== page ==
Yesterday we saw the author of the Book of Hebrews describing how the sacrificial system was temporary – all these animals killed, sacrifices offered year after year, with no lasting change.  Still people would sin, sacrifice and repeat.

The priests were always trying to make things right with God, at least temporarily, as the people’s representatives.

But he says there is a better way.  Stop transferring sins onto animals, and transfer them onto one perfect, spotless human being.

The writer of the letter to the Hebrews says that this sacrificial system was a foreshadowing of Jesus death—pointing us towards it. Only the death of Jesus, the one perfect life, can be our substitute.

…we have been sanctified through the offering of the body of Jesus Christ once for all.

And every priest stands daily at his service, offering repeatedly the same sacrifices, which can never take away sins. But when Christ had offered for all time a single sacrifice for sins, he sat down at the right hand of God, waiting from that time until his enemies should be made a footstool for his feet. For by a single offering he has perfected for all time those who are being sanctified.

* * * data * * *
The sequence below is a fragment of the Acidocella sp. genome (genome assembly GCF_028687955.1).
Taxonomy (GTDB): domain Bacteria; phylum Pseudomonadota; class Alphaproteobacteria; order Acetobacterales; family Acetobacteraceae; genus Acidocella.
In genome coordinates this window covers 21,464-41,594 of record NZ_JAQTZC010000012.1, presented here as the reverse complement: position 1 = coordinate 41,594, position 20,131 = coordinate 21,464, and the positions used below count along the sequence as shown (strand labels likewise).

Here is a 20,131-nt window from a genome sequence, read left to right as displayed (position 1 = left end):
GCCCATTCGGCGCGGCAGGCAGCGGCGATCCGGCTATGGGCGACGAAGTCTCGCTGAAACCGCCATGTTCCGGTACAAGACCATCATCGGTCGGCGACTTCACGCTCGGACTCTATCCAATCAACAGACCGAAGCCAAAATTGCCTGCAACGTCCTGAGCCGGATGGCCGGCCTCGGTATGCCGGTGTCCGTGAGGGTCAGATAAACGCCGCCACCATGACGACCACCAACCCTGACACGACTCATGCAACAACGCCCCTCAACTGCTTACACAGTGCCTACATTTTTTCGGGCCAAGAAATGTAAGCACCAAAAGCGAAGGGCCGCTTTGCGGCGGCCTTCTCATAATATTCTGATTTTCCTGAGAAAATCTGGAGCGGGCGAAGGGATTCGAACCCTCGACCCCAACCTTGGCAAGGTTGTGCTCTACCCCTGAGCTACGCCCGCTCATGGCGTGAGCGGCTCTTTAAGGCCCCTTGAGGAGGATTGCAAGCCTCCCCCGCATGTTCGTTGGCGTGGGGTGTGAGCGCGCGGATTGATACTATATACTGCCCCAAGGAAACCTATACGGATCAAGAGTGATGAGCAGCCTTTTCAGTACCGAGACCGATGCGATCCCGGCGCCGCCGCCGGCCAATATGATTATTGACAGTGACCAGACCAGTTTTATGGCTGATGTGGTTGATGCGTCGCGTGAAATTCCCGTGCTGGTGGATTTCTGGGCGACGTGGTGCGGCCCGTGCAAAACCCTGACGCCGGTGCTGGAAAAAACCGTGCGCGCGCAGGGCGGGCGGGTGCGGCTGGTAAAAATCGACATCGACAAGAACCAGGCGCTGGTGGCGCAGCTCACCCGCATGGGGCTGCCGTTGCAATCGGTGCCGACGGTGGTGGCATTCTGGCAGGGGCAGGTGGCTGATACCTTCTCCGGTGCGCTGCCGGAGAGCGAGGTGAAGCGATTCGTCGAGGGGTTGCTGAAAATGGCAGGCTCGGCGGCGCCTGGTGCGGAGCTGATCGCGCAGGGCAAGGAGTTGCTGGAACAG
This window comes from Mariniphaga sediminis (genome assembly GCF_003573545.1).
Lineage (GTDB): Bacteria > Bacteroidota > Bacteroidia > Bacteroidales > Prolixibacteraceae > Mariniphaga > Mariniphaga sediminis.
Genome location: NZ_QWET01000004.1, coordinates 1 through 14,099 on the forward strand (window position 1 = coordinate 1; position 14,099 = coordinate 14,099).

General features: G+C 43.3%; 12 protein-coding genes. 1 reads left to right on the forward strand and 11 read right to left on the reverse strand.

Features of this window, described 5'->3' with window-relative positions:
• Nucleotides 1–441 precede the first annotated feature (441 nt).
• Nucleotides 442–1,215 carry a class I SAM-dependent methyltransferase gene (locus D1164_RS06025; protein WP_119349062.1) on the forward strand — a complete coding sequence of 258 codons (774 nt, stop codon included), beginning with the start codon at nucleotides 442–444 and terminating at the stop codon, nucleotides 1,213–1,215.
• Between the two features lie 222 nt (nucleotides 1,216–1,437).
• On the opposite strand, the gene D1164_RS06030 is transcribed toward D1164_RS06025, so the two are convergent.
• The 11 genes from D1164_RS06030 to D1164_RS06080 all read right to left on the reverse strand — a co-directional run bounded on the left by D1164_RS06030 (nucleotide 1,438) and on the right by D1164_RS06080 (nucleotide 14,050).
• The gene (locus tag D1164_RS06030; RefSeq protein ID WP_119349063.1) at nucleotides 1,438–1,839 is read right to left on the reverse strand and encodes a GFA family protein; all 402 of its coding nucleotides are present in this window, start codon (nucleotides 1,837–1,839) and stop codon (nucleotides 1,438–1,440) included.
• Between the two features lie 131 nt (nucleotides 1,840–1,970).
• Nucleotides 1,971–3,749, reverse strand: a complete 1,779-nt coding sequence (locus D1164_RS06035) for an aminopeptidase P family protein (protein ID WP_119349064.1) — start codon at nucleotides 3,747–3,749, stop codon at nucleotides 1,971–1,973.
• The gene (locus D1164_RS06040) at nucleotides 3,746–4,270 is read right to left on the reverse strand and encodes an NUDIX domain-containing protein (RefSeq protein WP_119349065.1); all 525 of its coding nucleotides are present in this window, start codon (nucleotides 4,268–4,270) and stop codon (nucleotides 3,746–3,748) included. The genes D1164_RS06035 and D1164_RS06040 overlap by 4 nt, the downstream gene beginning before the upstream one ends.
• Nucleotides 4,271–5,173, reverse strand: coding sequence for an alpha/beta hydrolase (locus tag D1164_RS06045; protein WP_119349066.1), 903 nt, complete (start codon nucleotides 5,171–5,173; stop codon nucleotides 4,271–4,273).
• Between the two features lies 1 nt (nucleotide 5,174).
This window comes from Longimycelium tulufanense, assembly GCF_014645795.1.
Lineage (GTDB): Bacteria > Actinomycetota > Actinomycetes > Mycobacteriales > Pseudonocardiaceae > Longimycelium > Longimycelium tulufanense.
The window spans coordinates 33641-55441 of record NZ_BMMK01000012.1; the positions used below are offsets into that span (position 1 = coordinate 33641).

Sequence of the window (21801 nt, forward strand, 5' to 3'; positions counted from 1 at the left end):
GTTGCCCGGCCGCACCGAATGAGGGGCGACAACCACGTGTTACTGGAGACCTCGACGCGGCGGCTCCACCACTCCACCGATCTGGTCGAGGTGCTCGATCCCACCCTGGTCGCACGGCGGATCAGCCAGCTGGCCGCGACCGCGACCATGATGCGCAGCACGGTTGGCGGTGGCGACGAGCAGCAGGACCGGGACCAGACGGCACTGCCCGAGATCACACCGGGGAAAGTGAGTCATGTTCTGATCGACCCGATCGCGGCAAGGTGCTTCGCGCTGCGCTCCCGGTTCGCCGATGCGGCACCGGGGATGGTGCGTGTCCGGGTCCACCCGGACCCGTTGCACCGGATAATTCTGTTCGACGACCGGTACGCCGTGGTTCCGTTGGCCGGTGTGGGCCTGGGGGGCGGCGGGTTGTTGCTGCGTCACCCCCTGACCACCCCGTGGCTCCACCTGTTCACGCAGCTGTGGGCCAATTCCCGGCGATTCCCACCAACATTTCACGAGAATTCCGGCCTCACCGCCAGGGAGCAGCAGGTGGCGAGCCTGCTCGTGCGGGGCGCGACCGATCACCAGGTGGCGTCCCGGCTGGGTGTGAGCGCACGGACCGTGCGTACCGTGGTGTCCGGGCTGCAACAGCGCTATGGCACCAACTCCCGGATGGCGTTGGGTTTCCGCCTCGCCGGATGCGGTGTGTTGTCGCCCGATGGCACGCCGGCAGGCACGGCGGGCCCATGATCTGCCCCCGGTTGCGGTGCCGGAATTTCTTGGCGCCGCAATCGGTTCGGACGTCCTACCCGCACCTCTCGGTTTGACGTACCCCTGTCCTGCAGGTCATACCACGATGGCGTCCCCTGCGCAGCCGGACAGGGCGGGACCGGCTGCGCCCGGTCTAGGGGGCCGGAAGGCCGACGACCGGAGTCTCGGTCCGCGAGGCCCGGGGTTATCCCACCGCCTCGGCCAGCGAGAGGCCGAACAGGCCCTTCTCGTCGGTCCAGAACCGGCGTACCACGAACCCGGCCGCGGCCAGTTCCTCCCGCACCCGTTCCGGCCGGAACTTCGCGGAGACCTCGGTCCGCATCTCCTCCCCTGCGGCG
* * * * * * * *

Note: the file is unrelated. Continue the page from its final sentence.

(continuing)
(Hebrews 10:10b-14 ESV)

As a human, Jesus could take responsibility for sin.  But as the perfect God, he was like the perfect spotless lamb sacrificed each year for the whole nation.  As God, he had the power to do this, and to make it a one time act for all time and all people.

He took the sins of the entire world, and sacrificed himself as an offering.  He destroyed the power of sin, and its ability to lead to inevitable death, by rising again.  This was the true power of God at work in him.  This is why he sits at God’s right hand, ruling over the universe, with sin and death squished under his feet.  He’s done his work, he can sit down and rest.

There is all kinds of incredible imagery around this, particularly in the Book of Hebrews, explaining how Jesus is like a great high priest.

Question:  In what ways have you been trying to make things right with God?  Has it felt futile?  How does this passage give you hope?

Meeting with a Group?  Your discussion questions are in this week’s Group Study Guide

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